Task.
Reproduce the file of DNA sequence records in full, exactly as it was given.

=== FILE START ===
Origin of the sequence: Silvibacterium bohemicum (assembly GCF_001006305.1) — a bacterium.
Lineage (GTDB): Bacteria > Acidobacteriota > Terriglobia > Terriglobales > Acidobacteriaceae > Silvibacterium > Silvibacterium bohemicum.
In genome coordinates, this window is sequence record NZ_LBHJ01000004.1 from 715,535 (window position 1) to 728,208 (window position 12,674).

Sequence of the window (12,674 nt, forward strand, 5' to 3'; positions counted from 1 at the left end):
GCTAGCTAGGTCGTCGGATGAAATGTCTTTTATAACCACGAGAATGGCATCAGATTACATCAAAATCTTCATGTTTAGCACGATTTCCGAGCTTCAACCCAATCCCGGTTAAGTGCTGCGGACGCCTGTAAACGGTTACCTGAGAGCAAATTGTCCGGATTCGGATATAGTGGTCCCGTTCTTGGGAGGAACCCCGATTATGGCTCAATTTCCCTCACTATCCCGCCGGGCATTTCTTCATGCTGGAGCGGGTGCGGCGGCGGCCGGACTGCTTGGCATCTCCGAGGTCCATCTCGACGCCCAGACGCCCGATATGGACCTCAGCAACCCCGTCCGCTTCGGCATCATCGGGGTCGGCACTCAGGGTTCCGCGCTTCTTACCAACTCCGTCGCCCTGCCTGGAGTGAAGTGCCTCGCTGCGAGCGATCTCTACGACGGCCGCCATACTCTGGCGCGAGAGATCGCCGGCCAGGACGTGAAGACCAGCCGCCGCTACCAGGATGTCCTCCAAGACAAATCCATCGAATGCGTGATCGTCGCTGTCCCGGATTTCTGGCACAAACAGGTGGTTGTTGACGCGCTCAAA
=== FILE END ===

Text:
Origin of the sequence: Silvibacterium bohemicum (assembly GCF_001006305.1) — a bacterium.
Lineage (GTDB): Bacteria > Acidobacteriota > Terriglobia > Terriglobales > Acidobacteriaceae > Silvibacterium > Silvibacterium bohemicum.
In genome coordinates, this window is sequence record NZ_LBHJ01000004.1 from 715,535 (window position 1) to 728,208 (window position 12,674).

Sequence of the window (12,674 nt, forward strand, 5' to 3'; positions counted from 1 at the left end):
GCTAGCTAGGTCGTCGGATGAAATGTCTTTTATAACCACGAGAATGGCATCAGATTACATCAAAATCTTCATGTTTAGCACGATTTCCGAGCTTCAACCCAATCCCGGTTAAGTGCTGCGGACGCCTGTAAACGGTTACCTGAGAGCAAATTGTCCGGATTCGGATATAGTGGTCCCGTTCTTGGGAGGAACCCCGATTATGGCTCAATTTCCCTCACTATCCCGCCGGGCATTTCTTCATGCTGGAGCGGGTGCGGCGGCGGCCGGACTGCTTGGCATCTCCGAGGTCCATCTCGACGCCCAGACGCCCGATATGGACCTCAGCAACCCCGTCCGCTTCGGCATCATCGGGGTCGGCACTCAGGGTTCCGCGCTTCTTACCAACTCCGTCGCCCTGCCTGGAGTGAAGTGCCTCGCTGCGAGCGATCTCTACGACGGCCGCCATACTCTGGCGCGAGAGATCGCCGGCCAGGACGTGAAGACCAGCCGCCGCTACCAGGATGTCCTCCAAGACAAATCCATCGAATGCGTGATCGTCGCTGTCCCGGATTTCTGGCACAAACAGGTGGTTGTTGACGCGCTCAAA